As Benjamin Barber explains, mediating institutions “give expression to the idea of citizenship.”  This is especially so when institutions cultivate norms of trust across lines of social division (often referred to as “bridging ties”).  In Amy Gutmann’s view, the “more economically, ethnically, and religiously heterogeneous the membership of an association is, the greater its capacity to cultivate the kind of public discourse and deliberation that is conducive to democratic citizenship.”  According to Neil Netanel, a liberal democratic polity needs citizens to encounter competing ideals so that they can test their commitments and gain empathy for those with whom they disagree.

Alexis de Tocqueville emphasized the importance of townships and civic associations for citizens to acquire the skills and habits of dialogue.  John Dewey found schools uniquely situated to teach children and adults about the social meaning of community.  In his view, schools brought diverse people together in ways that “introduce deeper sympathy and wider understanding.”  For Cynthia Estlund, the workplace stood  as the most important site for the formation of social and political views because it permits informal discourse among people “who are both connected with each other, so that they are inclined to listen, and different from each other, so that they are exposed to diverse ideas and experiences.”  She also emphasized its atmosphere of enforced civility and equality, which allows diverse voices to be heard.

Online intermediaries constitute important twenty-first century mediating institutions.  They extend workplaces, schoolhouses, and community centers to digital spaces.  In this way, they supplement real-space exchanges of information and opinion with virtual ones.  Companies encourage employees to use social network sites to deepen workplace relationships.  Workers, in turn, discuss issues in person and in online postings.  Student organizations meet face-to-face in classrooms and in social network groups.  Neighborhood communities combine offline activities with online ones.  Google’s Blogger hosts blogs designed to facilitate commentary on community events.  In these and other infinitely different ways, users of online intermediaries perform their roles as citizens.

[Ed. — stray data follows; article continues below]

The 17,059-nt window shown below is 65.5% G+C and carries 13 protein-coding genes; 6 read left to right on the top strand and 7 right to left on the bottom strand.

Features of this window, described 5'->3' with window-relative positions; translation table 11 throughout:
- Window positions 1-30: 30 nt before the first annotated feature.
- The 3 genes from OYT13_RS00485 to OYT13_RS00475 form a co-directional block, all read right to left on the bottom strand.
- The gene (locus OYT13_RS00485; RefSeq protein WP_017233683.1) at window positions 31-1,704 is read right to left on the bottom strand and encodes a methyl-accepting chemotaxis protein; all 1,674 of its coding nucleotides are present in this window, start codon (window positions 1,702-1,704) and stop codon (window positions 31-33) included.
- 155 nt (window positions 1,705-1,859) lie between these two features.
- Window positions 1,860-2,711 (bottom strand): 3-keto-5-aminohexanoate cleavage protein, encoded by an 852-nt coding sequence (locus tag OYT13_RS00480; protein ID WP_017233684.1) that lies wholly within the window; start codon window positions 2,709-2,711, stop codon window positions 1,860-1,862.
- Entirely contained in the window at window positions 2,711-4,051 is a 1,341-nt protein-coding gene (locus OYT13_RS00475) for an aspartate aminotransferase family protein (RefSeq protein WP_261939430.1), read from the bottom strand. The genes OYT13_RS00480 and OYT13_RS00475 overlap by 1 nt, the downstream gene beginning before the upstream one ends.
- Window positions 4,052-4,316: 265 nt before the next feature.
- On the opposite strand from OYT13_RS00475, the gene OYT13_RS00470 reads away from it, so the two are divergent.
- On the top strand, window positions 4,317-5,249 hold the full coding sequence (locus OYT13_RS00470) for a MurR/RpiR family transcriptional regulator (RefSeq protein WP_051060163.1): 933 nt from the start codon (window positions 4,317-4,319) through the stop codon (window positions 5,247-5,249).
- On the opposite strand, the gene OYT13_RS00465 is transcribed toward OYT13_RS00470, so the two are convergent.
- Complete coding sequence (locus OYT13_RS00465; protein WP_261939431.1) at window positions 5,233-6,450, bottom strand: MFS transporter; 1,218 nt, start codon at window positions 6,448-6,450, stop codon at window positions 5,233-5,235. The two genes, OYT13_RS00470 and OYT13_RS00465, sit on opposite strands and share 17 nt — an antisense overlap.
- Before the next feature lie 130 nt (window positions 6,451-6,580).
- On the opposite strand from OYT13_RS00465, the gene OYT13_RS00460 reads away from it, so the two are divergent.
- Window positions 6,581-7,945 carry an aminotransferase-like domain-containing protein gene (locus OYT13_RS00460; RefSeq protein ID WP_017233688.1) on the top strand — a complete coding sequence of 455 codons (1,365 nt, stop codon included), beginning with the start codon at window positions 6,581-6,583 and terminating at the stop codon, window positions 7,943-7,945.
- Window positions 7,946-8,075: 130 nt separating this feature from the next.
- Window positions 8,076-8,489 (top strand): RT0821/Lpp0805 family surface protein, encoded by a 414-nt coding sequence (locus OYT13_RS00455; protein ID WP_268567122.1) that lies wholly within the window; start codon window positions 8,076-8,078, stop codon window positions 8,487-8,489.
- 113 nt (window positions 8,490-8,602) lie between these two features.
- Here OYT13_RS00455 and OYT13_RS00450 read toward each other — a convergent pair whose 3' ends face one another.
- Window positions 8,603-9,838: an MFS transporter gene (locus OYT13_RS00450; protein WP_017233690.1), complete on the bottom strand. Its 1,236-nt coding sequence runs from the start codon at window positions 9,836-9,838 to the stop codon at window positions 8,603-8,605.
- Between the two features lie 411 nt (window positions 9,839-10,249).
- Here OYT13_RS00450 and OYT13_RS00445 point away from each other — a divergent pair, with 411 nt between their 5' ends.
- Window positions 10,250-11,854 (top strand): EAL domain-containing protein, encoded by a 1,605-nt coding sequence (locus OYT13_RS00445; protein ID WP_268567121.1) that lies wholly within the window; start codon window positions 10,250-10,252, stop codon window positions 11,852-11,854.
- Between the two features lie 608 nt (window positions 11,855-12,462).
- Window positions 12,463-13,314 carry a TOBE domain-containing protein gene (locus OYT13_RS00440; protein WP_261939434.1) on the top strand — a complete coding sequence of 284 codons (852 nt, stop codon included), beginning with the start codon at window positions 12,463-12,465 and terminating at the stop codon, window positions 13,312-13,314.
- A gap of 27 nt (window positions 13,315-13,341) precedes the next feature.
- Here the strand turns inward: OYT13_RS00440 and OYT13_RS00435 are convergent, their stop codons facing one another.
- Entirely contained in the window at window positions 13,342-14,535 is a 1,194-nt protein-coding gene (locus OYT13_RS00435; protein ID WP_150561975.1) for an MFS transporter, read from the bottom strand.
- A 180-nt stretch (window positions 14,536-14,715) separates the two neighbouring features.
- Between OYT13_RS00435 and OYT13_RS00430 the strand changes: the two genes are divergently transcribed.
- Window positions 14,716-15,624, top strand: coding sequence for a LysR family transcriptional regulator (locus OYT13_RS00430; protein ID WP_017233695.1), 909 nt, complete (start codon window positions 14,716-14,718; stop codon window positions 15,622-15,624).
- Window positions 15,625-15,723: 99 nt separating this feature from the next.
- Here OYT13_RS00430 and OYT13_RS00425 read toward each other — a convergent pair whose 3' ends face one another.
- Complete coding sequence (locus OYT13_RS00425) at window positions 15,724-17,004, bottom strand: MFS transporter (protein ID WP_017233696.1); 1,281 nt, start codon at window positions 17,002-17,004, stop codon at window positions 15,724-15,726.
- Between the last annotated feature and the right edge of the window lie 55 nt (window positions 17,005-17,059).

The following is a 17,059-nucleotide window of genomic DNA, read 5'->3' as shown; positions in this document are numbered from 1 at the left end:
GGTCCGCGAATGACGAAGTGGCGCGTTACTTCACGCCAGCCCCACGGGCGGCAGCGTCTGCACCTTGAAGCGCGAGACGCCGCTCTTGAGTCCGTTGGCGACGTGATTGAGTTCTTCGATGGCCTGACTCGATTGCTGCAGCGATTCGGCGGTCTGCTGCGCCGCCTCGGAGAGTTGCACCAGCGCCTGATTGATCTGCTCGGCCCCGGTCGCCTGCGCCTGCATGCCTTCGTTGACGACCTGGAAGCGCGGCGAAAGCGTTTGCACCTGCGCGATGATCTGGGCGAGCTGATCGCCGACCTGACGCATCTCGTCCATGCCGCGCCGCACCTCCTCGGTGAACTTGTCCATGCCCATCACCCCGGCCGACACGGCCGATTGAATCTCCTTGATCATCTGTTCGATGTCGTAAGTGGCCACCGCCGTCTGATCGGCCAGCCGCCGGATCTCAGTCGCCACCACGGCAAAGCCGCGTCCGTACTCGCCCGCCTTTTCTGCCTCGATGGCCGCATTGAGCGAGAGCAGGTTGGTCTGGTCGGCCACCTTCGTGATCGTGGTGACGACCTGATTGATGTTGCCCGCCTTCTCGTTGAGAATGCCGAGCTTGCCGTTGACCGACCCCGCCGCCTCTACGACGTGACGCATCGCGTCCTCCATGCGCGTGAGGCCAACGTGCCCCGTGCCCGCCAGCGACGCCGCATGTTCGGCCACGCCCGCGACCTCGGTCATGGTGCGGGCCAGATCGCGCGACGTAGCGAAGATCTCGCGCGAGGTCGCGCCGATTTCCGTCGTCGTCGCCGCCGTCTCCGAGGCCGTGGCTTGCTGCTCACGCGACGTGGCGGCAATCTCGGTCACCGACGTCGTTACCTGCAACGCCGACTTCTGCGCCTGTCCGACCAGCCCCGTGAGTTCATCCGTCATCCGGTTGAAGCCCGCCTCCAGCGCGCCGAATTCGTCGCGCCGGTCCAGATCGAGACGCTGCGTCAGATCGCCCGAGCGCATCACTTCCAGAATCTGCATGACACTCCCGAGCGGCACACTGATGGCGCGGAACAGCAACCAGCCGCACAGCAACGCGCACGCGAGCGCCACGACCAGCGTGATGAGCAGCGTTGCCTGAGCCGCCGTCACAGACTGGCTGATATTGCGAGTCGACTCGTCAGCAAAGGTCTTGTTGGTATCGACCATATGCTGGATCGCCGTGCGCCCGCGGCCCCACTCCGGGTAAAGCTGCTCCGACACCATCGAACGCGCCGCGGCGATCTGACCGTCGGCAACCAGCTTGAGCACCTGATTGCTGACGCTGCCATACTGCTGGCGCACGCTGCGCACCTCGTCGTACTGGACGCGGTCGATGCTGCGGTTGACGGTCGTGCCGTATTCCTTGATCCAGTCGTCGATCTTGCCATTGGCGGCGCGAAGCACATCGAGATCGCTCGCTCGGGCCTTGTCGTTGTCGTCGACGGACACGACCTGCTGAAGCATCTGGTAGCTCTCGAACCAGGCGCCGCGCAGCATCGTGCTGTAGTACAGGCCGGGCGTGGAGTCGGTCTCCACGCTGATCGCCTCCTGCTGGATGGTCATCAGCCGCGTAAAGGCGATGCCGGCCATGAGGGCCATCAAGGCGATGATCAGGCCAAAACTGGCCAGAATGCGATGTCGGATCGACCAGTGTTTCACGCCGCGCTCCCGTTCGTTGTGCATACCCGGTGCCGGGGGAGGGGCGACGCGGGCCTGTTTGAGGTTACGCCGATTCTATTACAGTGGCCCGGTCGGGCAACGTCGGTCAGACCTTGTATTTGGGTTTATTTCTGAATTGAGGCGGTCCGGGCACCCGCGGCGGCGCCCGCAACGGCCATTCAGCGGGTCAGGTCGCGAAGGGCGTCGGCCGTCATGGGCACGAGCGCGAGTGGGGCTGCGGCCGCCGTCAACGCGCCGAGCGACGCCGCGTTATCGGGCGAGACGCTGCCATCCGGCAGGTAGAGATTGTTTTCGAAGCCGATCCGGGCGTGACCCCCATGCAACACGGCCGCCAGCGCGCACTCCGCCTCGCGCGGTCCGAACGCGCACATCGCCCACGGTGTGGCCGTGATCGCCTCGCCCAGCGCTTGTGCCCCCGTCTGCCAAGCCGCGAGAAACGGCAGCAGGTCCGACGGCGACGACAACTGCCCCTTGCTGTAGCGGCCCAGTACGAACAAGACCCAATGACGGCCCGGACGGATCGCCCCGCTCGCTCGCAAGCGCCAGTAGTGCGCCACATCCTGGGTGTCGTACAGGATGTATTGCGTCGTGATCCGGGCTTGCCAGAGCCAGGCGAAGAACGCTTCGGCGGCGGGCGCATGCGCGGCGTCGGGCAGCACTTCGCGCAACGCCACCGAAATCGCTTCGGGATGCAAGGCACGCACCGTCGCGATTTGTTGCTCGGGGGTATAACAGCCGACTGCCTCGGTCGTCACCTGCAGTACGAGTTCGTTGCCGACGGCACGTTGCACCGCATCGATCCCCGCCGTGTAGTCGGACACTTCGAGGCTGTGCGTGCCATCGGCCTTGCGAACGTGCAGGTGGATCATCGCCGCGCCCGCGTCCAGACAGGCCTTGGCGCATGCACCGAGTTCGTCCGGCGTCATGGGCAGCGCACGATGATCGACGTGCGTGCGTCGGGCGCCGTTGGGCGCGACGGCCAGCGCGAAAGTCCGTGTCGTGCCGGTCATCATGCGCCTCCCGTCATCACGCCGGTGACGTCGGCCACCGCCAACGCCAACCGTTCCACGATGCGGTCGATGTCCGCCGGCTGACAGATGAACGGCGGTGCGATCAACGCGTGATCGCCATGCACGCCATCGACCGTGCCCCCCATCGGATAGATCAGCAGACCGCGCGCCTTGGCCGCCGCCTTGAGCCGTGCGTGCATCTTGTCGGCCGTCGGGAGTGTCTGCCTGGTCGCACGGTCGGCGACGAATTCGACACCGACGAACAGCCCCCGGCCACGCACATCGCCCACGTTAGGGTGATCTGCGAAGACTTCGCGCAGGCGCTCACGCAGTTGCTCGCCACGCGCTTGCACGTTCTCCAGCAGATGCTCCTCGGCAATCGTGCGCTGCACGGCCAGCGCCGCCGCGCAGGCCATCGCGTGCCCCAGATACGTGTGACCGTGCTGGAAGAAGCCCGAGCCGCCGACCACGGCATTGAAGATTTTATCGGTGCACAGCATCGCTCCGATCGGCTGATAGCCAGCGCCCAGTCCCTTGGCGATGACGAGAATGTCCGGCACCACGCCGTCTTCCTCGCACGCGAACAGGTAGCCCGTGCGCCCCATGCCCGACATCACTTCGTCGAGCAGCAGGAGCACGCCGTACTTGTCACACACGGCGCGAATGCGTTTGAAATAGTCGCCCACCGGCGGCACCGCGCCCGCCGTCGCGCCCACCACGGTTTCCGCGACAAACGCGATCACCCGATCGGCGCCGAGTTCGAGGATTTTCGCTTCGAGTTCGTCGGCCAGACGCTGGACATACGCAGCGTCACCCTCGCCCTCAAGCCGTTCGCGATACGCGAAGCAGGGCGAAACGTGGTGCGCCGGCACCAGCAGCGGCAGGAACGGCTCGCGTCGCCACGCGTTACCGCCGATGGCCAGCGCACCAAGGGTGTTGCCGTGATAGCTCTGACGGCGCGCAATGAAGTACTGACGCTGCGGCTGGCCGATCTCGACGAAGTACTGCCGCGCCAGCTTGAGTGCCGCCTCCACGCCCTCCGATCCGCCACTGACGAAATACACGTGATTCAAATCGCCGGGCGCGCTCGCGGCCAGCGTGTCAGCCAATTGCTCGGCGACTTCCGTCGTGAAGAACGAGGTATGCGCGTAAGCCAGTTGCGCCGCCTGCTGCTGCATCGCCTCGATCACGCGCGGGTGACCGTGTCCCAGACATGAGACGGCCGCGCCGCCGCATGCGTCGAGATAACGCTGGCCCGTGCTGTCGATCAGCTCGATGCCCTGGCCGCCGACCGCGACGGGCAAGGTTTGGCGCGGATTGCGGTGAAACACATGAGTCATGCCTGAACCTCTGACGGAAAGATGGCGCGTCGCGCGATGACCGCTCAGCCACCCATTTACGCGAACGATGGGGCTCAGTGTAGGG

Worth recognizing are the potential democratic goods facilitated by intermediaries.  Online intermediaries continue discussions among diverse groups of workers and students who are inclined to listen to each other.  Because social media brings the personal lives of individuals to the fore, it has the capacity to deepen empathy for different backgrounds.  Of virtual communications amongst workers, Cynthia Estlund notes: Because the workplace would provide face-to-face interactions, “electronic communications can expand and equalize work relationships.”  Social science research shows that social network sites support loose social ties that allow users to maintain networks of relationships.  A 2007 study found that Facebook does indeed cultivate bridging social capital.  Because intermediaries enable groups to combine real-space activities with virtual ones, they impact civic engagement through their architecture and content choices. Read More


Users of Online Intermediaries as Citizens

Most naturally, social media providers and search engines see their users as consumers.  As commercial enterprises, they aim to reap profits, which users help secure with advertising and information revenue.  Yet they should also view their users as citizens.  Because intermediaries are designed to enable public discourse, they facilitate the formation of a citizenry.

Citizenship is not simply a matter of legal status enjoyed by members of a body politic, though it serves that crucial role.  It refers to one’s engagement in public life as well.  Public participation is often viewed as essential for members of a democracy to form a citizenry.  As John Dewey wrote, citizenship extends beyond the legal dimension to include “all of the relationships . . . involved in membership in a community.”  For John Stuart Mill, citizens are individuals who develop their faculties through active engagement in public life.  In this sense, citizenship “provides what other roles cannot, namely an integrative experience which brings together the multiple role activities of the contemporary person and demands that the separate roles be surveyed from a more general point of view.”

Online intermediaries provide essential tools for citizenship.  Individuals rooted in our national polity connect, debate, and pursue common interests on intermediaries’ platforms.  Seeing users as citizens is important for intermediaries interested in understanding what is at stake when they host and index cyber hate.  This leads to the question of how intermediaries impact citizenry in the Information Age, to which I will turn in my next post.


Digital Lives of 2.0 People, Not Locked In But Extended Out

Reviewing the movie The Social Network and Jaron Lanier’s book You Are Not a Gadget: A Manifesto in this month’s New York Review of Books, Zadie Smith warns readers of the perils of social network sites like Facebook where “life is turned into a database.”  According to Smith, Facebook “locks us” into a system designed by a college nerd to resemble “a Noosphere, an Internet with one mind, a uniform environment in which it genuinely doesn’t matter who you are, as long as you make ‘choices’ (which means, finally, purchases).”  Smith writes: